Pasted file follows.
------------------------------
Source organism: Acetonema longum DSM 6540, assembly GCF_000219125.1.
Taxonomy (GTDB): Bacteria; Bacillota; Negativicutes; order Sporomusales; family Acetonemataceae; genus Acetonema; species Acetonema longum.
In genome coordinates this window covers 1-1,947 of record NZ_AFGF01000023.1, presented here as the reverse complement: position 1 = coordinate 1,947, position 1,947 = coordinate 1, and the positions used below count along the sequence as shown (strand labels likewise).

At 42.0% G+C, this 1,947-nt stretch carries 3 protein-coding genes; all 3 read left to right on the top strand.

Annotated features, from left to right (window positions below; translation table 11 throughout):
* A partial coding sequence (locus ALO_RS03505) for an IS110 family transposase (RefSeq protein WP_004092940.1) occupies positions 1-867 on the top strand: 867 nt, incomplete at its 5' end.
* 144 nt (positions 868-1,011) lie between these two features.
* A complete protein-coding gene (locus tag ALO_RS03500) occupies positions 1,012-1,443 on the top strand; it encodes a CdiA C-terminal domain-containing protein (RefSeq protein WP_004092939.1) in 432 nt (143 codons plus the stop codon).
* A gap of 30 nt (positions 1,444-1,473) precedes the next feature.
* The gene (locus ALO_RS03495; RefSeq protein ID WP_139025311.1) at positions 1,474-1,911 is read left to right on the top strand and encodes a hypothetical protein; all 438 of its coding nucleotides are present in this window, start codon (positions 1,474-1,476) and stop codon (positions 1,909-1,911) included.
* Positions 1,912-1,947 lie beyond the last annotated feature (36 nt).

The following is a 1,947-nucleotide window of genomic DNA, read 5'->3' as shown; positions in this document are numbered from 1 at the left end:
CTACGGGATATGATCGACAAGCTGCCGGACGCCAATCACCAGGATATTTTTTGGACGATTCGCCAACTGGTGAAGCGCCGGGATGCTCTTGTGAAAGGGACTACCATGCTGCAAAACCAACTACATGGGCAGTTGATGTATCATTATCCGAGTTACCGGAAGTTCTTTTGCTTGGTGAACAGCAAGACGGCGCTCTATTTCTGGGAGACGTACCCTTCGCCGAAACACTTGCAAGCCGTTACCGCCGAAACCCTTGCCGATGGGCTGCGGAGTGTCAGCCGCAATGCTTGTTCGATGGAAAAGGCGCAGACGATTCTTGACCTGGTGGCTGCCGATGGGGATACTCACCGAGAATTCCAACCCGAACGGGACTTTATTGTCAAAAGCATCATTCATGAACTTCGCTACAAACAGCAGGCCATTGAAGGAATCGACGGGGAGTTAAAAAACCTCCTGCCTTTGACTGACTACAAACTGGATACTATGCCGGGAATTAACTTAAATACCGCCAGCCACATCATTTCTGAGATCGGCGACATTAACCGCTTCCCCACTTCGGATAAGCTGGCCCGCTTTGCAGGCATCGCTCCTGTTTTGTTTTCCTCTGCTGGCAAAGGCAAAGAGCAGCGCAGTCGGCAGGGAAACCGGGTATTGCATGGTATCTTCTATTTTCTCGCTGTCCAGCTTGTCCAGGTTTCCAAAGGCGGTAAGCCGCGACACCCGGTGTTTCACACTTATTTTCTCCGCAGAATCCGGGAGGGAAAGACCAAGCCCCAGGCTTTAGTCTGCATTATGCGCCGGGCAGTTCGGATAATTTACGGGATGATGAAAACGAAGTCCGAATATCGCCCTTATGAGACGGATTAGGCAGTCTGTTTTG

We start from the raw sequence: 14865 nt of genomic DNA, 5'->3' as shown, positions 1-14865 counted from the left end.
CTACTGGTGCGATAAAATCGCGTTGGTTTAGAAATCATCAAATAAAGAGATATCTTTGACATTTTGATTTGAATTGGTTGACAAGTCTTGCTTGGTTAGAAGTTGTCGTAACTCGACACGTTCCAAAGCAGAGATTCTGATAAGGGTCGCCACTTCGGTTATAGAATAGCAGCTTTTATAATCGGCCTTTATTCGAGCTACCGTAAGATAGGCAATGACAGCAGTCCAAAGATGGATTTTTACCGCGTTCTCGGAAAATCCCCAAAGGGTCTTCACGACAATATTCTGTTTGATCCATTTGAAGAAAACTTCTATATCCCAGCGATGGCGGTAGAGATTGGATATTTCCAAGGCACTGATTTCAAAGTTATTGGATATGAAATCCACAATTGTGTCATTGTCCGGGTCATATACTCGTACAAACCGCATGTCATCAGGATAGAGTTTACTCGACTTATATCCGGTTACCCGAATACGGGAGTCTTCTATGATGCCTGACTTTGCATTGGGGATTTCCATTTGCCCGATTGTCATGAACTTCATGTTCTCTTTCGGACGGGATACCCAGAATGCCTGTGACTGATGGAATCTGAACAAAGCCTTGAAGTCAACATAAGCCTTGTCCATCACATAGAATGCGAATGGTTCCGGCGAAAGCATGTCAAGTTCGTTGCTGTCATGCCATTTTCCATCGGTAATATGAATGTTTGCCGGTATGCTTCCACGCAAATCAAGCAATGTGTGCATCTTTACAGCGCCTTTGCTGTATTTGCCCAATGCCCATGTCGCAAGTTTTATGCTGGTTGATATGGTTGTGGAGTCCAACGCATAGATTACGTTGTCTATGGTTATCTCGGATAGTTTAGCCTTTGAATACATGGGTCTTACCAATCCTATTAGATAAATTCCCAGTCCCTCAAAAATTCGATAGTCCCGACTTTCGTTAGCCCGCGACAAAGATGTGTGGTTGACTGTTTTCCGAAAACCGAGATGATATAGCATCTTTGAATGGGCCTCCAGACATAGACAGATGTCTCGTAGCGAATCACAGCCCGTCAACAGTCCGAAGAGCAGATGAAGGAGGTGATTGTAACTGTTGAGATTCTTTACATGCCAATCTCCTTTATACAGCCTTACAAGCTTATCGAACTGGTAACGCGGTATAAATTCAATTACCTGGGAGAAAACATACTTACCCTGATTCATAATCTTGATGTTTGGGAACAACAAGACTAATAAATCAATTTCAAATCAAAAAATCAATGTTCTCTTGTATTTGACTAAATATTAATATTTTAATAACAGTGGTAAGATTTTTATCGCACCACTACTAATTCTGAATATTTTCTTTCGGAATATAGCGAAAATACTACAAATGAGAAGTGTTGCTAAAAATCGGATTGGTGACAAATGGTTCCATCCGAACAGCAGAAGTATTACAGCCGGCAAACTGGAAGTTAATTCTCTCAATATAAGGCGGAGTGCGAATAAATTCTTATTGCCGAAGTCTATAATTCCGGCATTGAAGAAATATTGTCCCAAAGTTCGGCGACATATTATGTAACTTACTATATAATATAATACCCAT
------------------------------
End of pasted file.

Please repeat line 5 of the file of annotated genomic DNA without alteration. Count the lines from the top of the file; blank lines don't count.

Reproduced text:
Annotated features, from left to right (window positions below; translation table 11 throughout):